In the instance of both maternity and paternity leave, Mexico falls far below the OECD average. Less than half of all Mexican women are legally entitled to paid leave, and on average, the country has regressed since the 1990s on the provision of parental leave. This is shaped both by a lack of a public framework to secure women’s rights in the workplace, and by private company culture. The report suggests that policy barriers like this feed into wider social expectations, acting as barriers for female advancement in the workplace.

Mexico lags other OECD countries

Despite government attempts to boost the number of females in the workplace and decrease issues such as violence against women and sexual harassment, gender inequality remains entrenched in the culture of many firms. While gender inequality is a problem throughout the entire country, international companies are more diverse than private national companies, reflecting a global push towards gender equality. Currently, men continue to have higher salaries than their female counterparts, dominate managerial positions, and prefer to work with other men.

Within the public sector, the Mexican government has recognized the weight of the issue, enacting a number of successful gender-related measures and policies. Additionally, the Mexican government has an unusually high number of women parliamentarians in comparison to the OECD average.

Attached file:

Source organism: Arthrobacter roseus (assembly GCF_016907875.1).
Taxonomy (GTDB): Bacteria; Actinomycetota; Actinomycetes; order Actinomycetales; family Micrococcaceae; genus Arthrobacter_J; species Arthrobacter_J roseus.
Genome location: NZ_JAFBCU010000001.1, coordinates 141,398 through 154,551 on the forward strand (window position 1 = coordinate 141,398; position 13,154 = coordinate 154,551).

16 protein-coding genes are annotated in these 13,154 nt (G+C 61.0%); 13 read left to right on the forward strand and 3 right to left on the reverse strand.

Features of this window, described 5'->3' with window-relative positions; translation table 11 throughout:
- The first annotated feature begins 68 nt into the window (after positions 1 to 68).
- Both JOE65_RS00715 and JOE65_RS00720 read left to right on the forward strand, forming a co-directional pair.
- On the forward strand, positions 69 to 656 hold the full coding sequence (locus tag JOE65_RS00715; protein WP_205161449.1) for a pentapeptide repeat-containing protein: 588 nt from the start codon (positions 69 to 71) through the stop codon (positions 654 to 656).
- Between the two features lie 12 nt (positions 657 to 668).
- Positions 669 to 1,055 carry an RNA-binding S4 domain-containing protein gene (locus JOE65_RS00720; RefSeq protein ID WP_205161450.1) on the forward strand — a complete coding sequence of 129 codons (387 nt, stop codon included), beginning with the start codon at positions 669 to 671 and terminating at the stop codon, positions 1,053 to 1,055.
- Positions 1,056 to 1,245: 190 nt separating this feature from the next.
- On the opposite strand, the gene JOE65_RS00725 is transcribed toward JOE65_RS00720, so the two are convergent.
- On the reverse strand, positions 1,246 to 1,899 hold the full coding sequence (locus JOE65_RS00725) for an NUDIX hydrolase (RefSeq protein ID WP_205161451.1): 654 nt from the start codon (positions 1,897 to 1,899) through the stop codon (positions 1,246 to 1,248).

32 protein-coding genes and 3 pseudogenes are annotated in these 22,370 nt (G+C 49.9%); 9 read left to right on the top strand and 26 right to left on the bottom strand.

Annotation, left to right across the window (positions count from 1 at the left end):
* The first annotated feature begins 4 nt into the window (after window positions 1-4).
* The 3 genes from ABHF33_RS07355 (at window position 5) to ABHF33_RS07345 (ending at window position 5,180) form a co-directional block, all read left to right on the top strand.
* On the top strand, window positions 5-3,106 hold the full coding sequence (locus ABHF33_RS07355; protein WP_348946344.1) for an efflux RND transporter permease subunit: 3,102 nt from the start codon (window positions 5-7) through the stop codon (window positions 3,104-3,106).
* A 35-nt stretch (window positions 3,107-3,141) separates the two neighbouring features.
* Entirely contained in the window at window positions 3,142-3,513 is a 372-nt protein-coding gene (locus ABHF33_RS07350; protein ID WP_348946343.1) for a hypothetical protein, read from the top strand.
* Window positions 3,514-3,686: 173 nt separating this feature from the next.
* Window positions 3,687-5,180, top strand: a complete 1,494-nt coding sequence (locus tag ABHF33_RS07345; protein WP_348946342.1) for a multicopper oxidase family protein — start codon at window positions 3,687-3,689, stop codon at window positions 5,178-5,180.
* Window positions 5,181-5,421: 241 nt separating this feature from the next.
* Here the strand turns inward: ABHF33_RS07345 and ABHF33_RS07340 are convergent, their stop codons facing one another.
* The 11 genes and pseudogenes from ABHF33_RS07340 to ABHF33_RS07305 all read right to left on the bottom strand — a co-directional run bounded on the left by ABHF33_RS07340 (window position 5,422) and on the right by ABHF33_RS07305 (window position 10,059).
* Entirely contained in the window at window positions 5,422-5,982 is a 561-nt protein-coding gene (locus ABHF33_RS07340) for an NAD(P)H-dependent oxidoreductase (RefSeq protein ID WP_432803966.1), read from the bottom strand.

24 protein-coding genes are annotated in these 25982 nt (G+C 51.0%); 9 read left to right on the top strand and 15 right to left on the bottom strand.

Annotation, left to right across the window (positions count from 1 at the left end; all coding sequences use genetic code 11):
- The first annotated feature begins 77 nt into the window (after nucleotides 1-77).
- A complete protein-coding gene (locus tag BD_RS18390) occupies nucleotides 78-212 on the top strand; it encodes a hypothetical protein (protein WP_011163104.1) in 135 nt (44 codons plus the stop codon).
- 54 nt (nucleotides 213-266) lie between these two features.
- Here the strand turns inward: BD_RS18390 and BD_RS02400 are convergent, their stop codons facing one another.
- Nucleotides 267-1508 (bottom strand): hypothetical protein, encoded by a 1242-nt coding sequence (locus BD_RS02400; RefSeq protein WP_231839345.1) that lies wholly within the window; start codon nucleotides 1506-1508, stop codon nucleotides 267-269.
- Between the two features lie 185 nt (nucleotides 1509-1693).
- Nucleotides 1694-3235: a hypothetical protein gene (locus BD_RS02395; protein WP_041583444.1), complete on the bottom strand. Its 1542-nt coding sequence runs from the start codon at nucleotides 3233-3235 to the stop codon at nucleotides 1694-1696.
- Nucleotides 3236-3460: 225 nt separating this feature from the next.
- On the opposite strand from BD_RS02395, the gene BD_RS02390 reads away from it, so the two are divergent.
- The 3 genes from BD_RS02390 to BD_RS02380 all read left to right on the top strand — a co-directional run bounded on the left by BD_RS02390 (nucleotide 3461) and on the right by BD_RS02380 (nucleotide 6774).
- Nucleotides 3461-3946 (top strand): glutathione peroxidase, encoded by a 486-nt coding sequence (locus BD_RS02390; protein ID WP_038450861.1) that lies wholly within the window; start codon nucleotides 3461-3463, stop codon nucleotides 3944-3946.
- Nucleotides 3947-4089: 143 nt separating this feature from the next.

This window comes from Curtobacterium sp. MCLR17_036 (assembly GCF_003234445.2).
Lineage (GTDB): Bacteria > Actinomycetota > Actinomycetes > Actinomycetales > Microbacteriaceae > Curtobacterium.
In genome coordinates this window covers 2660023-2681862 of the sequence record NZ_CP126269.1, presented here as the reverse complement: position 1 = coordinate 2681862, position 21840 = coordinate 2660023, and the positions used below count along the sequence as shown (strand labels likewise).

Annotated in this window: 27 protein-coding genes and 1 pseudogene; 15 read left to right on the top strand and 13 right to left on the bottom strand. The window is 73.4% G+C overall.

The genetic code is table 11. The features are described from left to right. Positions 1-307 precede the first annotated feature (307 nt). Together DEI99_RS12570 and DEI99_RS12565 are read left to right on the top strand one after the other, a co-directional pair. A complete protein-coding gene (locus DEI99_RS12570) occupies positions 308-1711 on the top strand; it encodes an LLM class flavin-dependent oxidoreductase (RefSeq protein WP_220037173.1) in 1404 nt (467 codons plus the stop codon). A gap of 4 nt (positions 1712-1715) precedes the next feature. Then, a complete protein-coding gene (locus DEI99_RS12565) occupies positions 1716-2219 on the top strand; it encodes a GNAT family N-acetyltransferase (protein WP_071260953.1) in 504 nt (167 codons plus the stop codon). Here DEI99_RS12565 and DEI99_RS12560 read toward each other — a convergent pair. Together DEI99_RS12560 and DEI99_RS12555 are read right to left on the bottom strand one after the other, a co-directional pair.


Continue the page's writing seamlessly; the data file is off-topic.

Mexican ‘Machismo’

Masculinity or ‘machismo’ is seen to be one of the driving forces of Mexico's particularly wide gender gap, according to the study. ‘Machismo’ is a cultural stereotype that can be described as a strong masculine pride, and often includes the belief that women belong at the family home and not in the workplace. This culture is perpetuated by both men and women who reinforce these stereotypes and place expectations on how women should act. 

Measures to tackle the issue are multifaceted and need to come from both public and private sectors, as well as through social change. The study suggests multiple areas in which change can address the gender gap in Mexico. Through the means of education and role model development, the country can address some of the fundamentals of the issue. To challenge ‘machismo’, it is first important to bolster education, from a family level to inclusion in universities. At a business level, an open educational system will create a greater talent pool. This level of encouragement to participate should be replicated in the workplace through sponsorship programs and leadership mentoring. 

By creating an atmosphere where women can get to positions of power, the culture of machismo and the correlation between women and home life will begin to break down. This in turn will raise confidence that women have an equal opportunity to succeed professionally and will encourage other women. Efforts must come from multinational firms introducing more equitable corporate cultures, as well as from the public sector enshrining equitable worker's rights through policy. At the same time, local SMEs must also incorporate policies to encourage women to participate in the workplace. According to the consulting firm, if Mexico is successful in increasing diversity, the economic benefits will be widespread.